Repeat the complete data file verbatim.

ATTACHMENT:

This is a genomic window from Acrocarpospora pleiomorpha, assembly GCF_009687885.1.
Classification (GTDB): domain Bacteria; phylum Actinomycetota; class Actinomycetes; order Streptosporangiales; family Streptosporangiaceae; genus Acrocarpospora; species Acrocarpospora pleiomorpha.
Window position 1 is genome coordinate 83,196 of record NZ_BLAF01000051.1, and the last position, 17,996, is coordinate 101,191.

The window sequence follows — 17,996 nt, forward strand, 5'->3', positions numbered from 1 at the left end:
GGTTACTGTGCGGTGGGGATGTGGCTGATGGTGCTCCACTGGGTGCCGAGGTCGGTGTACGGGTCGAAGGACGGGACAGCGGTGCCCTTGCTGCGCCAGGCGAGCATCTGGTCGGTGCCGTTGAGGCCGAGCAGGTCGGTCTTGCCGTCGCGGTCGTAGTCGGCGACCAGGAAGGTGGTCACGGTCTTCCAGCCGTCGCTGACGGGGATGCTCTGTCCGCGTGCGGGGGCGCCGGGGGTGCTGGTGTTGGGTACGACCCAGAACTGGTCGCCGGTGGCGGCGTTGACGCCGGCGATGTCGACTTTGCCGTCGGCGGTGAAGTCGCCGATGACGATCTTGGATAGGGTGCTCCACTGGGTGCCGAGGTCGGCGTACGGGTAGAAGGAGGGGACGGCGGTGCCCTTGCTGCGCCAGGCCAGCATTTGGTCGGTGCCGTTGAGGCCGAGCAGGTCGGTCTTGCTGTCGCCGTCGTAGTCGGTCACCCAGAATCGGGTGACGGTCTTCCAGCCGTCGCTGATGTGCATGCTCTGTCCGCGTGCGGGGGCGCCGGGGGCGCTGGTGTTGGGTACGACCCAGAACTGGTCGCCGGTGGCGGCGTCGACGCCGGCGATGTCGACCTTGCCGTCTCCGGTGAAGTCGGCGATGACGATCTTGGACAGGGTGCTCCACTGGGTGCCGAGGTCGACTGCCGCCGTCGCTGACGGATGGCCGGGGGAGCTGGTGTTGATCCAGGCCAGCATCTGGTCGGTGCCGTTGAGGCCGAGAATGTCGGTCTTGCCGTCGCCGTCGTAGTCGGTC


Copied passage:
This is a genomic window from Acrocarpospora pleiomorpha, assembly GCF_009687885.1.
Classification (GTDB): domain Bacteria; phylum Actinomycetota; class Actinomycetes; order Streptosporangiales; family Streptosporangiaceae; genus Acrocarpospora; species Acrocarpospora pleiomorpha.
Window position 1 is genome coordinate 83,196 of record NZ_BLAF01000051.1, and the last position, 17,996, is coordinate 101,191.

The window sequence follows — 17,996 nt, forward strand, 5'->3', positions numbered from 1 at the left end:
GGTTACTGTGCGGTGGGGATGTGGCTGATGGTGCTCCACTGGGTGCCGAGGTCGGTGTACGGGTCGAAGGACGGGACAGCGGTGCCCTTGCTGCGCCAGGCGAGCATCTGGTCGGTGCCGTTGAGGCCGAGCAGGTCGGTCTTGCCGTCGCGGTCGTAGTCGGCGACCAGGAAGGTGGTCACGGTCTTCCAGCCGTCGCTGACGGGGATGCTCTGTCCGCGTGCGGGGGCGCCGGGGGTGCTGGTGTTGGGTACGACCCAGAACTGGTCGCCGGTGGCGGCGTTGACGCCGGCGATGTCGACTTTGCCGTCGGCGGTGAAGTCGCCGATGACGATCTTGGATAGGGTGCTCCACTGGGTGCCGAGGTCGGCGTACGGGTAGAAGGAGGGGACGGCGGTGCCCTTGCTGCGCCAGGCCAGCATTTGGTCGGTGCCGTTGAGGCCGAGCAGGTCGGTCTTGCTGTCGCCGTCGTAGTCGGTCACCCAGAATCGGGTGACGGTCTTCCAGCCGTCGCTGATGTGCATGCTCTGTCCGCGTGCGGGGGCGCCGGGGGCGCTGGTGTTGGGTACGACCCAGAACTGGTCGCCGGTGGCGGCGTCGACGCCGGCGATGTCGACCTTGCCGTCTCCGGTGAAGTCGGCGATGACGATCTTGGACAGGGTGCTCCACTGGGTGCCGAGGTCGACTGCCGCCGTCGCTGACGGATGGCCGGGGGAGCTGGTGTTGATCCAGGCCAGCATCTGGTCGGTGCCGTTGAGGCCGAGAATGTCGGTCTTGCCGTCGCCGTCGTAGTCGGTC